Last Updated: Thursday, 18 September 2014, 08:09 GMT

Guatemala must act to stop the killing of women

Publisher Amnesty International
Publication Date 7 March 2011
Cite as Amnesty International, Guatemala must act to stop the killing of women, 7 March 2011, available at: http://www.refworld.org/docid/4d75d3971a.html [accessed 18 September 2014]
DisclaimerThis is not a UNHCR publication. UNHCR is not responsible for, nor does it necessarily endorse, its content. Any views expressed are solely those of the author or publisher and do not necessarily reflect those of UNHCR, the United Nations or its Member States.

Amnesty International today urged the Guatemalan authorities to act to stop the high numbers of women being killed across the country and ensure perpetrators are brought to justice, ahead of International Women's Day on 8 March.

According to official figures, 685 women were killed in 2010 alone in Guatemala amid a culture of impunity, a legacy of the 1960-96 internal armed conflict which led to hundreds of thousands human rights violations which remain unaccounted for.

"Women in Guatemala are dying as a consequence of the State's failure to protect them," said Sebastian Elgueta, Guatemala researcher at Amnesty International.

"High levels of violence and a lack of political will along with a track record of impunity, mean authorities are both unable to pursue perpetrators, or just don't care. Perpetrators know they will not be punished."

"This culture of violence and impunity must end and women's human rights be respected and protected.

"Passing laws is not enough. The government must initiate effective investigations into killings, improve police training and ensure prosecutions are effective."

Less than 4% of all homicide cases result in perpetrators being convicted, despite the Guatemalan congress passing a law in 2008 that typified various crimes of violence against women and established special tribunals and sentencing guidelines.

The gender of the woman is often a determining factor in the motive of the crime, the way in which the authorities respond to the case and the way women are killed (female victims often suffering exceptional brutality before being killed, including rape, mutilation and dismemberment).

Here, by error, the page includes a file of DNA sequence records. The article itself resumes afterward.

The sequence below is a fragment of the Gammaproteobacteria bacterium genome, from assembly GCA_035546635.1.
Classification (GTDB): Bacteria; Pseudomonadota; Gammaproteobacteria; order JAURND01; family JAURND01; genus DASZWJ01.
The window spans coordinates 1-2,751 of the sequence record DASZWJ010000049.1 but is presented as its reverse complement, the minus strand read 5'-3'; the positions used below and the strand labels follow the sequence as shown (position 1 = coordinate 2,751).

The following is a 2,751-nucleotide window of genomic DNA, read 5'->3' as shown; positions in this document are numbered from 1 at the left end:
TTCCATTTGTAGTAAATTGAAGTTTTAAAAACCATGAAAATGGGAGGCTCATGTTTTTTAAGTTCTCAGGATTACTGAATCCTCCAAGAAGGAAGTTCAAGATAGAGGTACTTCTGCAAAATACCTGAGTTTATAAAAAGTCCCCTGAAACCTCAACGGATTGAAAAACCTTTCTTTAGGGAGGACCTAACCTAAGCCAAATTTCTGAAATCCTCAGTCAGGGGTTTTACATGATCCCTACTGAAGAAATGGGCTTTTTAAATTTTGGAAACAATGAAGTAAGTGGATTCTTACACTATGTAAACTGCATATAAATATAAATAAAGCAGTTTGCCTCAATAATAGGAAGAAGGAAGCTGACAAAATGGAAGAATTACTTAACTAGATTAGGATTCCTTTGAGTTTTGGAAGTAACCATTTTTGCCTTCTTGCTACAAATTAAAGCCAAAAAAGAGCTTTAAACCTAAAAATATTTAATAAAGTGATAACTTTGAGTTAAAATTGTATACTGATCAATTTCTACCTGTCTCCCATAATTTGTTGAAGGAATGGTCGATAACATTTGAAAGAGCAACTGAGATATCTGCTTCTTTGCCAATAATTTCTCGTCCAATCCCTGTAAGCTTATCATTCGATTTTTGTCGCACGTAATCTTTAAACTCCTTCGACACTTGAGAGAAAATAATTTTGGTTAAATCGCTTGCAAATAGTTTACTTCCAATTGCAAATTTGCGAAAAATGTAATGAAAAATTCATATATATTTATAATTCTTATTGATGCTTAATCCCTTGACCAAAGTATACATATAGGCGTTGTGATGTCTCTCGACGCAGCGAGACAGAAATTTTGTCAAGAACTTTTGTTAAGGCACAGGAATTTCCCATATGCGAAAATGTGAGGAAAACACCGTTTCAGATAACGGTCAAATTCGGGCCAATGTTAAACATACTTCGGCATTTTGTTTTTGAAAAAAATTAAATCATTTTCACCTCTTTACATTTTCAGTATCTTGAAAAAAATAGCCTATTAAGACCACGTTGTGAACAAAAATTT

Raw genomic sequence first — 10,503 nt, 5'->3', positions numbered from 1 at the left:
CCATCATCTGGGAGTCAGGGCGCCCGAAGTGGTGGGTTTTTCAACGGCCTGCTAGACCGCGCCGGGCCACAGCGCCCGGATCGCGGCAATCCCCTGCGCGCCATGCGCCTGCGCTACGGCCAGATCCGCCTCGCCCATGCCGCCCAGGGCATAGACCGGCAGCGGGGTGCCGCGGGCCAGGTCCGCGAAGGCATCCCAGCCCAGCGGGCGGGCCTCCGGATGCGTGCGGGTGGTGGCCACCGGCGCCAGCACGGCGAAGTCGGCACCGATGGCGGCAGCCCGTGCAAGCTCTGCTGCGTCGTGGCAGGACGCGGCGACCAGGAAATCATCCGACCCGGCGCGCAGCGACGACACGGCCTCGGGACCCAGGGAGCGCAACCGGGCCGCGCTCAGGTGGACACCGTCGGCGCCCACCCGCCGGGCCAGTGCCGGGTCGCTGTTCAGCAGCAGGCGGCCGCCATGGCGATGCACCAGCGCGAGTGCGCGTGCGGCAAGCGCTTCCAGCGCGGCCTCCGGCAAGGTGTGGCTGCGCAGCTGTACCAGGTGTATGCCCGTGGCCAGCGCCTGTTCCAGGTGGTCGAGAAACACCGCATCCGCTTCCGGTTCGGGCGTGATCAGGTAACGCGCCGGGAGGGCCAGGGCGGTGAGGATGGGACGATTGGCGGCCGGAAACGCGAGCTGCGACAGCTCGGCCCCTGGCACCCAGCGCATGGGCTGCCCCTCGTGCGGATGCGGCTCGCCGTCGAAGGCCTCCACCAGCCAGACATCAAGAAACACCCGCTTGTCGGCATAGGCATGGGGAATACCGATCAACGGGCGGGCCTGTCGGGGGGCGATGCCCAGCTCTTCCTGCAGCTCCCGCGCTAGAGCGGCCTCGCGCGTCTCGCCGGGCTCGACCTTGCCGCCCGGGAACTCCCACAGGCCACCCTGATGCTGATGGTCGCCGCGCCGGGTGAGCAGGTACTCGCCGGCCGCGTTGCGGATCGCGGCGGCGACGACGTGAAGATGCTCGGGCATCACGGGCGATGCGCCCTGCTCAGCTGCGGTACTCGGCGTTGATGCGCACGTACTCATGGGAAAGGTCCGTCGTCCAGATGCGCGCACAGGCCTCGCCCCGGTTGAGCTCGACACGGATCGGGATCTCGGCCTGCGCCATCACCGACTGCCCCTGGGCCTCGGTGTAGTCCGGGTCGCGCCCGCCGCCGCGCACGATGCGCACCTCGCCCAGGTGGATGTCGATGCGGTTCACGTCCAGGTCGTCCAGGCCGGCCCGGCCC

Described by the UN as witnessing genocide, Guatemala's internal armed conflict left 200,000 people dead.

Systematic human rights violations, including targeted sexual violence against women, committed by State forces were not properly investigated and perpetrators never held to account, encouraging a climate of impunity and indifference to violent crime that continues to blight Guatemalan society.

In December 2009, 22-year-old domestic worker Mindi Rodas, was violently attacked by her husband, who seriously injured her face. The man was charged and sentenced but not sent to jail.

With the help of local organizations, Rodas was given assistance in Mexico to obtain surgery and later moved to a women's shelter in Guatemala.

In July 2010, Rodas left the shelter because she wanted to live closer to her community. A few months later, on 17 January 2011, her relatives were informed her dead body had been found by the authorities in the capital on 18 December.

The authorities have not as yet initiated an effective investigation into her killing.

In another case, 15-year old Maria Isabel Franco was raped and brutally killed in December 2001.

Her mother, Rosa Franco has been fighting for justice ever since, but the Guatemalan authorities have not brought the perpetrators to justice.

Rosa has faced death threats and harassment by unknown individuals in the struggle to find those responsible for her daughter's killing,

In October 2006, the Inter-American Commission on Human Rights admitted the case on the grounds of unjustified delay in the investigation by the Guatemalan State.

The case is now pending before the Commission: the Guatemalan authorities have been slow in responding to the Commission's request for information.

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